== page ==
Stretching to lengthen the muscles is often touted as a good way to reduce pain and lessen the chance of injury.
Unfortunately, improper stretching can actually cause pain and increase your chance of injury.
One of the most common forms of stretching the hamstrings and the lower back is well known for its ability to worsen the issues that it is intended to relieve. Want to learn which stretch you should avoid and what you can do instead? Keep reading to learn more.
The Hamstring Stretch to Avoid
You probably learned this hamstring stretch in gym class and have been stretching in this way ever since. Essentially, this hamstring stretch involves you sitting on the floor with both your feet straight out in front of you. Then you bend over and try to reach your toes. Sound familiar? That’s probably because it’s the way you stretch your hamstrings!
Unfortunately, this position, in which the chest is pressed toward the thighs, puts a significant amount of stress on the lumbar spine and can actually put pressure on the ligaments and disks in your back and cause or worsen chronic lower back pain. It might even lead to nerve injury.
A Better Way to Stretch
Avoiding this particular stretch doesn’t mean that you can’t stretch out your hamstrings and increase your flexibility! The key to healthy hamstring stretching is reducing strain on your lower back and stretching one way at a time.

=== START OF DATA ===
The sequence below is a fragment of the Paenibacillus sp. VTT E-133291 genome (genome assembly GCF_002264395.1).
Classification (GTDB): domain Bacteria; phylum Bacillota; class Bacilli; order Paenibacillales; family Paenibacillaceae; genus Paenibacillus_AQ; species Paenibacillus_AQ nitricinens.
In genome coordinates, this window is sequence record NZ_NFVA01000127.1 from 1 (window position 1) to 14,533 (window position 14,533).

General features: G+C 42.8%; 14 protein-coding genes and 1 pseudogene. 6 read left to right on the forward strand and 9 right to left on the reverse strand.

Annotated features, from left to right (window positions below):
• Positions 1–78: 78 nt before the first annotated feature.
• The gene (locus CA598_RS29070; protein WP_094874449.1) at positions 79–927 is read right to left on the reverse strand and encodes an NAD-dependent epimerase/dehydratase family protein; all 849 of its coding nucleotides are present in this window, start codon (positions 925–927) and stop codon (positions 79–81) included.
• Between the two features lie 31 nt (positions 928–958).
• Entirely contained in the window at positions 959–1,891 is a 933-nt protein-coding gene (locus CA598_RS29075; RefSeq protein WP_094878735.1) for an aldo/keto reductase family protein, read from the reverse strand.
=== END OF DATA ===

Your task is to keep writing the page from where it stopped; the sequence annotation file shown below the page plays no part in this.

There are multiple ways to do this, so consider trying a few and choosing the one that works best for you to add into your stretching routine. A variation of yoga’s warrior pose is one of the most popular ways to safely stretch the hamstrings and it can increase your balance and core strength, too.
Essentially, balance your weight on one foot and lean forward, bracing yourself on a chair, table, or other sturdy surface. Then, pull your other leg up behind you, bending at the knee. You should feel the stretch in the leg that is supporting your weight.
Another way to stretch your hamstring safely is to sit on the floor with one leg out and the other curled in. Then lean forward, but instead of bending your lower spine, simply keep your back straight. Finally, you can also try lying on your back, raising one leg and using a towel or elastic exercise band to pull it toward you.
When to Stretch
Although many people do their stretching routine right after they get out of bed, stretching with cold muscles can actually increase rates of injury. Instead, it’s best to stretch after some other kind of activity, like a jog or a brisk walk.
If you don’t typically do any vigorous aerobic activity in the morning, it might be best to save your deep stretching for later in the day, when you’ve been moving around or have time to fit in a thorough workout first.
Which hamstring stretch do you find to work best for you? Share your experience in the comments section!